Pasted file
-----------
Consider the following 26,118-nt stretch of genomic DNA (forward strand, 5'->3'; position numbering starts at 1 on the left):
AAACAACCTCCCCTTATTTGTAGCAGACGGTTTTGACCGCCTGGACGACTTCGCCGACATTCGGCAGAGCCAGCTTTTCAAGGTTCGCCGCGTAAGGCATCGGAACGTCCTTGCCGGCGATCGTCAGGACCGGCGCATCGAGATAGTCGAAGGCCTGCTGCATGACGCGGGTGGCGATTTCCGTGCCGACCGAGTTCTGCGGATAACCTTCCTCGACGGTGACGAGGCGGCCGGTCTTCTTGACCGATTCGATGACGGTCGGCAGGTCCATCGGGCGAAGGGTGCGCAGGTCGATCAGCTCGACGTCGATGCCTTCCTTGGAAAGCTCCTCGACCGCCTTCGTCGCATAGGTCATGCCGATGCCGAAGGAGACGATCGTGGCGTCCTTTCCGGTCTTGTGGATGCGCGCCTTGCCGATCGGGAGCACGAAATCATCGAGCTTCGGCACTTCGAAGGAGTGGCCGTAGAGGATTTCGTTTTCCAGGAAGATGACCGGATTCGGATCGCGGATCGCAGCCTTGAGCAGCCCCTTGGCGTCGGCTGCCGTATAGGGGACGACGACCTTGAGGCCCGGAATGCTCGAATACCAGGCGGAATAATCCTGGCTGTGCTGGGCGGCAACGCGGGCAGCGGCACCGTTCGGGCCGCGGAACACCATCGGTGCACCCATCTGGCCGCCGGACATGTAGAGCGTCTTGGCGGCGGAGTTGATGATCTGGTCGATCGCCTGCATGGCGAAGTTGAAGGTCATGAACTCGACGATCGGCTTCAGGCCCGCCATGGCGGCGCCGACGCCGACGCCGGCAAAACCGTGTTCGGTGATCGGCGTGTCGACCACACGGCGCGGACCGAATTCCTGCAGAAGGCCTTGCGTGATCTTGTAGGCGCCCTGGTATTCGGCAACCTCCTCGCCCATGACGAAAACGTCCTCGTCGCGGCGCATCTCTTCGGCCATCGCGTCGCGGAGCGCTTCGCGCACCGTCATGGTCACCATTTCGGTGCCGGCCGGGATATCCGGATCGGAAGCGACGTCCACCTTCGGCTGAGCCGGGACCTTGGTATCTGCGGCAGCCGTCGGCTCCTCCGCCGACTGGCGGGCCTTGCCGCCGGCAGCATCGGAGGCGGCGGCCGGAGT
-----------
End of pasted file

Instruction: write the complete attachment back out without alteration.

Consider the following 26,118-nt stretch of genomic DNA (forward strand, 5'->3'; position numbering starts at 1 on the left):
AAACAACCTCCCCTTATTTGTAGCAGACGGTTTTGACCGCCTGGACGACTTCGCCGACATTCGGCAGAGCCAGCTTTTCAAGGTTCGCCGCGTAAGGCATCGGAACGTCCTTGCCGGCGATCGTCAGGACCGGCGCATCGAGATAGTCGAAGGCCTGCTGCATGACGCGGGTGGCGATTTCCGTGCCGACCGAGTTCTGCGGATAACCTTCCTCGACGGTGACGAGGCGGCCGGTCTTCTTGACCGATTCGATGACGGTCGGCAGGTCCATCGGGCGAAGGGTGCGCAGGTCGATCAGCTCGACGTCGATGCCTTCCTTGGAAAGCTCCTCGACCGCCTTCGTCGCATAGGTCATGCCGATGCCGAAGGAGACGATCGTGGCGTCCTTTCCGGTCTTGTGGATGCGCGCCTTGCCGATCGGGAGCACGAAATCATCGAGCTTCGGCACTTCGAAGGAGTGGCCGTAGAGGATTTCGTTTTCCAGGAAGATGACCGGATTCGGATCGCGGATCGCAGCCTTGAGCAGCCCCTTGGCGTCGGCTGCCGTATAGGGGACGACGACCTTGAGGCCCGGAATGCTCGAATACCAGGCGGAATAATCCTGGCTGTGCTGGGCGGCAACGCGGGCAGCGGCACCGTTCGGGCCGCGGAACACCATCGGTGCACCCATCTGGCCGCCGGACATGTAGAGCGTCTTGGCGGCGGAGTTGATGATCTGGTCGATCGCCTGCATGGCGAAGTTGAAGGTCATGAACTCGACGATCGGCTTCAGGCCCGCCATGGCGGCGCCGACGCCGACGCCGGCAAAACCGTGTTCGGTGATCGGCGTGTCGACCACACGGCGCGGACCGAATTCCTGCAGAAGGCCTTGCGTGATCTTGTAGGCGCCCTGGTATTCGGCAACCTCCTCGCCCATGACGAAAACGTCCTCGTCGCGGCGCATCTCTTCGGCCATCGCGTCGCGGAGCGCTTCGCGCACCGTCATGGTCACCATTTCGGTGCCGGCCGGGATATCCGGATCGGAAGCGACGTCCACCTTCGGCTGAGCCGGGACCTTGGTATCTGCGGCAGCCGTCGGCTCCTCCGCCGACTGGCGGGCCTTGCCGCCGGCAGCATCGGAGGCGGCGGCCGGAGT